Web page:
If you’re reading this, you probably know that Michael Turner, running back for the Atlanta Falcons, was arrested at 4 am on Tuesday after the Falcons’ home opener win. And if you’re anything like me, you’re thinking, “Seriously? What is it with these athletes?” This is not the first, and definitely won’t be the last, time we’ve heard about a professional athlete drinking and driving. Or getting busted for drugs. Or guns. You get the picture. We can understand these millionaire studs are human; they are bound to make mistakes. But do their mistakes have to be such stupid ones?
One might ask what would possess a professional athlete to get behind the wheel after he’s been drinking? Could it be that there is just no other way home? What if he’s in a city that doesn’t have a great public transit system? Well, there used to be a program for NFL players called “Safe Rides.” To utilize this benefit, a player only had to call the service and give his location, and a driver would pick him up. This program was taken over by the NFLPA in 2009 because of suspicion that the league was using it to spy on players (which brings up another point – who cares? The league doesn’t even suspend the players when they’re arrested for DUI, so what are they going to do when they find out the players are drinking? Tell their moms? Please.). There were complaints about the new system, however, regarding slow response time and the service not being available in all cities. Additionally, the fee for the free rides went up to $85. Yes, $85. It doesn’t take a brain surgeon to figure out that this is a rip-off, because a player (or anyone) can get a cab in almost any city for much less. Doesn’t make much sense to me, but I digress.
So maybe public transportation such as a train or bus isn’t an option. Also, “Safe Rides” is no longer operational. What about a cab? Michael Turner signed a 6 year, 34.5 million dollar deal in 2008. Don’t tell me he can’t afford a cab. Okay, maybe he didn’t think he was too inebriated to get behind the wheel. After all, he only blew a 0.109, not too far over the legal limit. But Michael, tell me this. If you’ve been drinking, and you’re driving home at 4 am, when hardly anyone else is on the road, why would you be going 97 mph in a 65 mph zone?!? Idiot! You’re asking for it, in my opinion. Oh, and let’s not forget that he was reportedly on his way home from a strip club called “Magic City.” Classy.
Now, in his defense, Turner did own up to it and apologize, rather than just ignore the situation and the media like some players. Justin Blackmon also apologized after his arrest, but does that make it any better? Blackmon, a first-round pick for the Jacksonville Jaguars, was arrested earlier this summer for DUI – his second offense. His blood alcohol level was reportedly 3 times the legal limit. Again, his second DUI offense. Guess you don’t really learn when you only get a slap on the wrist.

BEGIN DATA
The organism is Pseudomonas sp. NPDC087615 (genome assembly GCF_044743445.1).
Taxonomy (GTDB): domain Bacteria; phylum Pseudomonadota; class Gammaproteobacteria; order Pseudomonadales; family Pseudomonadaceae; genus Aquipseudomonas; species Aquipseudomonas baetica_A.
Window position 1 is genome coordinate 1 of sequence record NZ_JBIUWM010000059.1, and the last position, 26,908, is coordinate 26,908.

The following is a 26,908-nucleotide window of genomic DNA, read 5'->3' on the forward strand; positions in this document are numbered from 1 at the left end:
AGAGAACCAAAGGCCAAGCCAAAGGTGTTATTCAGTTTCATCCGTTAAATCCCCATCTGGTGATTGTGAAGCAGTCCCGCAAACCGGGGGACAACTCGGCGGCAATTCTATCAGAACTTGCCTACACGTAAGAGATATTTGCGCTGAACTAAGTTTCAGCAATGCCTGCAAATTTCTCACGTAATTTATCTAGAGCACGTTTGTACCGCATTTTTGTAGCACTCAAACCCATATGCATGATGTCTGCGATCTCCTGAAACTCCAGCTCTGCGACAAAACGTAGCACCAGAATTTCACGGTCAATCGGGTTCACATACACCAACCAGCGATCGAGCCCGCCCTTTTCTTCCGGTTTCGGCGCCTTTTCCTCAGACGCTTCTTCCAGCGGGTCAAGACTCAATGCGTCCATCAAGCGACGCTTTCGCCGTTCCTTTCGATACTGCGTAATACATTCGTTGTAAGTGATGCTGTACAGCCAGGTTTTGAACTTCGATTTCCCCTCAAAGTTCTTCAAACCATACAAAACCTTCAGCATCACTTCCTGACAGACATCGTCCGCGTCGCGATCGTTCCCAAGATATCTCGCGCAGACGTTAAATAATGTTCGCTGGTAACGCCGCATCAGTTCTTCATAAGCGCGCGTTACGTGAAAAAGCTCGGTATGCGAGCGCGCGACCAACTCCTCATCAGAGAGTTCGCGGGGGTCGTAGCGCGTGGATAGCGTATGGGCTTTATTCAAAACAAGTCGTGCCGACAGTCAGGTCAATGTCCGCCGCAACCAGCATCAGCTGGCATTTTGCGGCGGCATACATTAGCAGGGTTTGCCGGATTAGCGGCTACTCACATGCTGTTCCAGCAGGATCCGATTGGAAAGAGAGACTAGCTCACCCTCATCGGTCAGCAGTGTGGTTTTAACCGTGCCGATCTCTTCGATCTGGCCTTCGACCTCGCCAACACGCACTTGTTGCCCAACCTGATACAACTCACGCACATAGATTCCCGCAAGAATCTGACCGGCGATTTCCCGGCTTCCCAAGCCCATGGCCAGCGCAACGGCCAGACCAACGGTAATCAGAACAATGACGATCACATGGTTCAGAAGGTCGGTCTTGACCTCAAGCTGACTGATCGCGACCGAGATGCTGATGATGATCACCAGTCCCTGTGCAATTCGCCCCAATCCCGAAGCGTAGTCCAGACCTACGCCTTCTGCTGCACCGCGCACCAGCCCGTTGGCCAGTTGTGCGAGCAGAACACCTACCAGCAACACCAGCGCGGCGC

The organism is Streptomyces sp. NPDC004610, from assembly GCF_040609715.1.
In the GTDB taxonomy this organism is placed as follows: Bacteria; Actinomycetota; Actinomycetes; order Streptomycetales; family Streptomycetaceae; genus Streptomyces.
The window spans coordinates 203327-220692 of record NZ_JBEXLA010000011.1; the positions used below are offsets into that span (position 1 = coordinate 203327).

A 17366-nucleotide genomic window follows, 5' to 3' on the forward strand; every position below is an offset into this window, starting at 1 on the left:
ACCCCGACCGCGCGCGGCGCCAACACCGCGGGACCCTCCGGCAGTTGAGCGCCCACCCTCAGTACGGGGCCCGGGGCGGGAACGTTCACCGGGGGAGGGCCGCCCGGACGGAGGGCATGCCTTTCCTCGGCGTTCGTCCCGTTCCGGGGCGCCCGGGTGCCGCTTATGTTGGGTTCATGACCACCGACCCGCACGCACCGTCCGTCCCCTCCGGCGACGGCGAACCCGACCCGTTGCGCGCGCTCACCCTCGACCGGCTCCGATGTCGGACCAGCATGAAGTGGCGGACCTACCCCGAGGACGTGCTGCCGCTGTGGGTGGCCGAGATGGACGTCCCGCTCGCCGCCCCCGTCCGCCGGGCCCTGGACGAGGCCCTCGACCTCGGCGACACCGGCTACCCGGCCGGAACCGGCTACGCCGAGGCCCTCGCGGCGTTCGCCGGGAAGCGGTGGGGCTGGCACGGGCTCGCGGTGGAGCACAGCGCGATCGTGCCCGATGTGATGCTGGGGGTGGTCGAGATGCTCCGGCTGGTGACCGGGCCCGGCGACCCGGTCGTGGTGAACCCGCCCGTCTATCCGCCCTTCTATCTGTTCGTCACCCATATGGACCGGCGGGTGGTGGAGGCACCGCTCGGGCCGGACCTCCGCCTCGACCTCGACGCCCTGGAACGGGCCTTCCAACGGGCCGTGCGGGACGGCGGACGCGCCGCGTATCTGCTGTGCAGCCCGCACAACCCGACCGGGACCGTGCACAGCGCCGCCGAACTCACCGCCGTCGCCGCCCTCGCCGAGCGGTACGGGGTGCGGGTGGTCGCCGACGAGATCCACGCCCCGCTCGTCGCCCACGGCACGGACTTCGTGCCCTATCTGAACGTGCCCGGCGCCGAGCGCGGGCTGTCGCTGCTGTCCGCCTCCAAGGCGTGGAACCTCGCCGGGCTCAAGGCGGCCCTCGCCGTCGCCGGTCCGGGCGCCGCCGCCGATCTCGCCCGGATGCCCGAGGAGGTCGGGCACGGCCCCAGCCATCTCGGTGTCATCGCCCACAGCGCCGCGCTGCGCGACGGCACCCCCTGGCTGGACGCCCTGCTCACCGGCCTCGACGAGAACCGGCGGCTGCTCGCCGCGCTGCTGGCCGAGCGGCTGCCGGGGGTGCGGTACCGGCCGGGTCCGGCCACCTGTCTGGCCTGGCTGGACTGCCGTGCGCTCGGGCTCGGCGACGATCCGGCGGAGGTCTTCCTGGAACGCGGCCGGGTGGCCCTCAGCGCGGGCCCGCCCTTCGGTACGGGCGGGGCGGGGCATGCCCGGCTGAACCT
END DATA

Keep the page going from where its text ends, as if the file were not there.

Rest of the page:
Nick Fairley, another first-round pick, is a defensive tackle for the Detroit Lions who was arrested twice in two months earlier this year. First, he was arrested on a misdemeanor marijuana charge. Then, after reportedly going 100 mph past a cop in a vehicle with no proof of insurance and an open container inside, he was arrested for DUI, among other citations. Oh, and he attempted to elude the police. Genius.
The one that really takes the cake for me is Donte Stallworth. In 2005, he struck and killed a pedestrian with his car while both speeding and driving under the influence. He paid a fine, did some community service, and was released from jail after 24 days. Let me repeat: twenty-four days for killing a man. Apparently there was some kind of loop hole, but still. He was suspended for one whole season of NFL play. What do you think would happen to you or me if we committed a crime like that?
But that’s not really the point here, as we could spend a lot of time discussing that last question. My point is this: I am continuously baffled by the stupid decisions these athletes make. You have the financial means to call a cab. You are popular enough that you can call a friend, or even an acquaintance to give you a ride home. Plenty of folks would oblige, even at 4 in the morning. You have so many young folks admiring you and watching what you do. Lastly, but certainly not least, you are endangering people’s lives. If you want to risk your own, that’s fine. Just leave the rest of us out of it when you decide to act like an idiot.